Romantic film poster aside, this film earns its noir stripes. Cary Grant displays a savagery absent from his other roles. When we watched Notorious together, the moll said that she expected Grant’s character to shoot Rains as the film ended. But leaving Rains’ Alexander Sebastian to the other Nazis was far more brutal than shooting him would have been.
Posts tagged Notorious
onegirlandtheworld asked: What constitutes as a romantic suspense?
I’m not well-versed in the esoterica of publishing, so I’m not sure if this is a specific subgenre. I find that “suspense,” as a genre, is rather broad—to put it mildly. Like “thriller,” suspense includes so much that it is nearly all-encompassing. Noir is sometimes classified amongst suspense—and for good reason. Good noir is suspenseful. But a film or book promising to be a “suspense” is no promise of noir.
There is also romantic suspense in a more general sense. Hitchcock made scads of these: Vertigo, The Birds, North by Northwest, etc. I’m of the opinion that romance can weaken bleak noir, but a few films noir can pull it off: Laura and Notorious come to mind. Jonathon King’s Acts of Nature isn’t quite noir, but is a damn suspenseful novel with a pair of romantically involved protagonists.
As always, other are invited to leave suggestions!
thelamplightersserenade asked: A noir storyline is characterized by normal people committing extraordinary crimes (Double Indemnity, The Letter). But there are mysteries all over "Best of noir" lists that are characterized by their whodunit storylines, like "The Maltese Falcon", "Laura", and "In a Lonely Place". Then there are the noir story lines that make no connection with the standard noirs; White Heat, Notorious. What is the difference?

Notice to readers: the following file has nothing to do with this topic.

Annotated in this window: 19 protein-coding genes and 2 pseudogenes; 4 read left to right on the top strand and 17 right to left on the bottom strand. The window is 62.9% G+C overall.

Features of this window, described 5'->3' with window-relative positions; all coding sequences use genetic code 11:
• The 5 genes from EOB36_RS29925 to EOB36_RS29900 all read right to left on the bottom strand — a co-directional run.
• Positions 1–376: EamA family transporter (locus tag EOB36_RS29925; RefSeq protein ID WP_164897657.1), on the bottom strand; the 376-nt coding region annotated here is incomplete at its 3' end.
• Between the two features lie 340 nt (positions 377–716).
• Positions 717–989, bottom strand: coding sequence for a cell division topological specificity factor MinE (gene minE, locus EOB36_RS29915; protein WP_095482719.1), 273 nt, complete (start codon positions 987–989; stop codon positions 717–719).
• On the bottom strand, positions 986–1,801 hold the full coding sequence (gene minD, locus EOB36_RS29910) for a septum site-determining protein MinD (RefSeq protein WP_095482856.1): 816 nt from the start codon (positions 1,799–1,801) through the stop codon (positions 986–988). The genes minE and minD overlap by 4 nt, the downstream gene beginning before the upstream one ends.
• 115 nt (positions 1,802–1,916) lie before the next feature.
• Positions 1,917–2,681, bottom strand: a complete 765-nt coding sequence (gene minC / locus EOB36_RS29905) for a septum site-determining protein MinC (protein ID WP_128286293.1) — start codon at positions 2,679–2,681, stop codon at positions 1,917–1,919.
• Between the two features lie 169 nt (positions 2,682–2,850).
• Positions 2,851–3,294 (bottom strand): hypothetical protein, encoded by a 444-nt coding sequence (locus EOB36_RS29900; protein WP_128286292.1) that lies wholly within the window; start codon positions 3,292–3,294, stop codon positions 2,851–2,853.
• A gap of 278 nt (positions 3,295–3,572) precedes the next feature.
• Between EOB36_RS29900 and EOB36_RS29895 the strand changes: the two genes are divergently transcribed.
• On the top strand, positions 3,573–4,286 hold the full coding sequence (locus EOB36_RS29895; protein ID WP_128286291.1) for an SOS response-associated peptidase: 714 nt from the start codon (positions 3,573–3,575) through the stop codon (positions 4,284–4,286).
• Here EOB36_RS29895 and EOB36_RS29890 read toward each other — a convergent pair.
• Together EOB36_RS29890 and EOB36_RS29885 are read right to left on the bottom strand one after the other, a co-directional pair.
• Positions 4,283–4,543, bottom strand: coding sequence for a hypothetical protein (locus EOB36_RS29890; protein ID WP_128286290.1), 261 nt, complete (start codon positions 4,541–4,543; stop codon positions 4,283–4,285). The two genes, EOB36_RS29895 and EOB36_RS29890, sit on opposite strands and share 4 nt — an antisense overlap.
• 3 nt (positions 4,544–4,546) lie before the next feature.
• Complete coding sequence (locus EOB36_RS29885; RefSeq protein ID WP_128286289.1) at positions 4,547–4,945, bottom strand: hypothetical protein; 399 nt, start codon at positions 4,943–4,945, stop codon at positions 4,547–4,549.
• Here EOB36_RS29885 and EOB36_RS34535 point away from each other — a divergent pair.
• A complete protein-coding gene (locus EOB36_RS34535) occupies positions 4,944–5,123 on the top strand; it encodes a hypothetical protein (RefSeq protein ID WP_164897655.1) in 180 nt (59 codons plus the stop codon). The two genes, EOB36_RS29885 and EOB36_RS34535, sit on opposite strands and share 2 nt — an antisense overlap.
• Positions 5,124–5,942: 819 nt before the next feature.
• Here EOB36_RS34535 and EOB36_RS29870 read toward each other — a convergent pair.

This is one I should have answered long, long ago, so I apologize. But here’s the best answer I’ve been able to formulate in the interim:
Part of the problem is that film noir refers to both noir and hardboiled fiction (I cursorily sketch the differences between the two here). Noir is, of course, an offshoot of hardboiled crime fiction. But The Maltese Falcon (hardboiled classic) is called a film noir, just like Double Indemnity (noir classic). This explains some of the differences you note. (In a Lonely Place is noir, but the original novel by Dorothy B. Hughes has quite a bit of hardboiled dialogue.)
A further distinction is that film noir became a reference not only to the origin of the script, but also a visual style. Notorious is filmed in this style. I know relatively little about Vera Caspary, but what little I know indicates that she wrote neither hardboiled nor noir. Richard Condon wrote thrillers and satires, but not hardboiled/noir stories. But the film adaptions of Laura and The Manchurian Candidate used the film-making techniques associated with film noir (The Manchurian Candidate, made in 1962, is better termed a neo-noir—but that’s another can of worms entirely).
As a result, there is a great diversity of what could properly be noir. It depends whether one is talking of films or books, and chronology also plays a part (film noir proper is regarded as ending around 1958).
This is hardly a film noir, but it does have an impressive pedigree nonetheless. Hitchcock directed a couple good noirs (Notorious, Strangers on a Train), and the screenplay is written by Evan Hunter. Hunter also wrote hardboiled police procedurals under the name Ed McBain.